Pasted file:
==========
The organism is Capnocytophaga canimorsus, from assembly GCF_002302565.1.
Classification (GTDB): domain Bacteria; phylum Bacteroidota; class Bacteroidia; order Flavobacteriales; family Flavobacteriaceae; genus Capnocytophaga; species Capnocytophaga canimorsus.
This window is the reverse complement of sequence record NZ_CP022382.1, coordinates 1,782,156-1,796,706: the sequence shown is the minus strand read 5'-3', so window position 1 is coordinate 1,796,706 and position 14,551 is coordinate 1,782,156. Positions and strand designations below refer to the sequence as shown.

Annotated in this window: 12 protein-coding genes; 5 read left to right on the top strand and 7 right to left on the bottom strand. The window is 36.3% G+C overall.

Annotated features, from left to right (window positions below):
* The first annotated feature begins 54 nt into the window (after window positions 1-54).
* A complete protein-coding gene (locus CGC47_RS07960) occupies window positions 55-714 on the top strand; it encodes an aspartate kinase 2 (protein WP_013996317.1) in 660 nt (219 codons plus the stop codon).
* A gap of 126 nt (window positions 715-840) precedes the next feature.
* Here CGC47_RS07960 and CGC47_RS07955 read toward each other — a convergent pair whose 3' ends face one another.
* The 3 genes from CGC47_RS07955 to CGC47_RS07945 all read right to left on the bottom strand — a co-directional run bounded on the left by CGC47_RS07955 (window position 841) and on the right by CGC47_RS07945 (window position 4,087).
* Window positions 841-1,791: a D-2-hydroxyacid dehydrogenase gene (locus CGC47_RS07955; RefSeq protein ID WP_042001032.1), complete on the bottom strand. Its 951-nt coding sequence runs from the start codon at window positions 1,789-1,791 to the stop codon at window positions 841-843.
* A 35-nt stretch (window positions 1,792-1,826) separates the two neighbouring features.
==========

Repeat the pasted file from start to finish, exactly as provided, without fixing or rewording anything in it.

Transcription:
The organism is Capnocytophaga canimorsus, from assembly GCF_002302565.1.
Classification (GTDB): domain Bacteria; phylum Bacteroidota; class Bacteroidia; order Flavobacteriales; family Flavobacteriaceae; genus Capnocytophaga; species Capnocytophaga canimorsus.
This window is the reverse complement of sequence record NZ_CP022382.1, coordinates 1,782,156-1,796,706: the sequence shown is the minus strand read 5'-3', so window position 1 is coordinate 1,796,706 and position 14,551 is coordinate 1,782,156. Positions and strand designations below refer to the sequence as shown.

Annotated in this window: 12 protein-coding genes; 5 read left to right on the top strand and 7 right to left on the bottom strand. The window is 36.3% G+C overall.

Annotated features, from left to right (window positions below):
* The first annotated feature begins 54 nt into the window (after window positions 1-54).
* A complete protein-coding gene (locus CGC47_RS07960) occupies window positions 55-714 on the top strand; it encodes an aspartate kinase 2 (protein WP_013996317.1) in 660 nt (219 codons plus the stop codon).
* A gap of 126 nt (window positions 715-840) precedes the next feature.
* Here CGC47_RS07960 and CGC47_RS07955 read toward each other — a convergent pair whose 3' ends face one another.
* The 3 genes from CGC47_RS07955 to CGC47_RS07945 all read right to left on the bottom strand — a co-directional run bounded on the left by CGC47_RS07955 (window position 841) and on the right by CGC47_RS07945 (window position 4,087).
* Window positions 841-1,791: a D-2-hydroxyacid dehydrogenase gene (locus CGC47_RS07955; RefSeq protein ID WP_042001032.1), complete on the bottom strand. Its 951-nt coding sequence runs from the start codon at window positions 1,789-1,791 to the stop codon at window positions 841-843.
* A 35-nt stretch (window positions 1,792-1,826) separates the two neighbouring features.